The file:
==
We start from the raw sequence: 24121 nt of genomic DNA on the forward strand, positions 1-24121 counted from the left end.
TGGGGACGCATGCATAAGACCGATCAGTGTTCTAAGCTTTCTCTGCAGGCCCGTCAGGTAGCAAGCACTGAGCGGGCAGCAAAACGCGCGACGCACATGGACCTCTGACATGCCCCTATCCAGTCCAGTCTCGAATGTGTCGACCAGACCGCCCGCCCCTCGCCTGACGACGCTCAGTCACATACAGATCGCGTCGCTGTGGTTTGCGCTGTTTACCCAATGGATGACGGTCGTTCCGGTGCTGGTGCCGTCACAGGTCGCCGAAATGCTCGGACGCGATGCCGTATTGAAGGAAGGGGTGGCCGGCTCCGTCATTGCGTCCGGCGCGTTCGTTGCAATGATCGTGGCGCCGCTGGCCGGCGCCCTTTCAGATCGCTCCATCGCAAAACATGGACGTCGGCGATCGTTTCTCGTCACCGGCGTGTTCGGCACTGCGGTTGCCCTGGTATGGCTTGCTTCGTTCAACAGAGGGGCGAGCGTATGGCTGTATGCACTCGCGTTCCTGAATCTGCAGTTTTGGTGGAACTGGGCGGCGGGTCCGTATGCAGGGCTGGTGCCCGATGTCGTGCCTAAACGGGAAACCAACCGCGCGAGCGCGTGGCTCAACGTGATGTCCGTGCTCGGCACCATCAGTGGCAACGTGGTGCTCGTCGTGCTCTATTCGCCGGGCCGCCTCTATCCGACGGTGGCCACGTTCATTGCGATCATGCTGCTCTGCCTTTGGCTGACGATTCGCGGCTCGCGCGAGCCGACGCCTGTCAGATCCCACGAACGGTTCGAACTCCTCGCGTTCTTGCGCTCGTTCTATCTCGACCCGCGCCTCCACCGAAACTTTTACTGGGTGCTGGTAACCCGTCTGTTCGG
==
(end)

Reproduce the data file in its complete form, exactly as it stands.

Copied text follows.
We start from the raw sequence: 24121 nt of genomic DNA on the forward strand, positions 1-24121 counted from the left end.
TGGGGACGCATGCATAAGACCGATCAGTGTTCTAAGCTTTCTCTGCAGGCCCGTCAGGTAGCAAGCACTGAGCGGGCAGCAAAACGCGCGACGCACATGGACCTCTGACATGCCCCTATCCAGTCCAGTCTCGAATGTGTCGACCAGACCGCCCGCCCCTCGCCTGACGACGCTCAGTCACATACAGATCGCGTCGCTGTGGTTTGCGCTGTTTACCCAATGGATGACGGTCGTTCCGGTGCTGGTGCCGTCACAGGTCGCCGAAATGCTCGGACGCGATGCCGTATTGAAGGAAGGGGTGGCCGGCTCCGTCATTGCGTCCGGCGCGTTCGTTGCAATGATCGTGGCGCCGCTGGCCGGCGCCCTTTCAGATCGCTCCATCGCAAAACATGGACGTCGGCGATCGTTTCTCGTCACCGGCGTGTTCGGCACTGCGGTTGCCCTGGTATGGCTTGCTTCGTTCAACAGAGGGGCGAGCGTATGGCTGTATGCACTCGCGTTCCTGAATCTGCAGTTTTGGTGGAACTGGGCGGCGGGTCCGTATGCAGGGCTGGTGCCCGATGTCGTGCCTAAACGGGAAACCAACCGCGCGAGCGCGTGGCTCAACGTGATGTCCGTGCTCGGCACCATCAGTGGCAACGTGGTGCTCGTCGTGCTCTATTCGCCGGGCCGCCTCTATCCGACGGTGGCCACGTTCATTGCGATCATGCTGCTCTGCCTTTGGCTGACGATTCGCGGCTCGCGCGAGCCGACGCCTGTCAGATCCCACGAACGGTTCGAACTCCTCGCGTTCTTGCGCTCGTTCTATCTCGACCCGCGCCTCCACCGAAACTTTTACTGGGTGCTGGTAACCCGTCTGTTCGG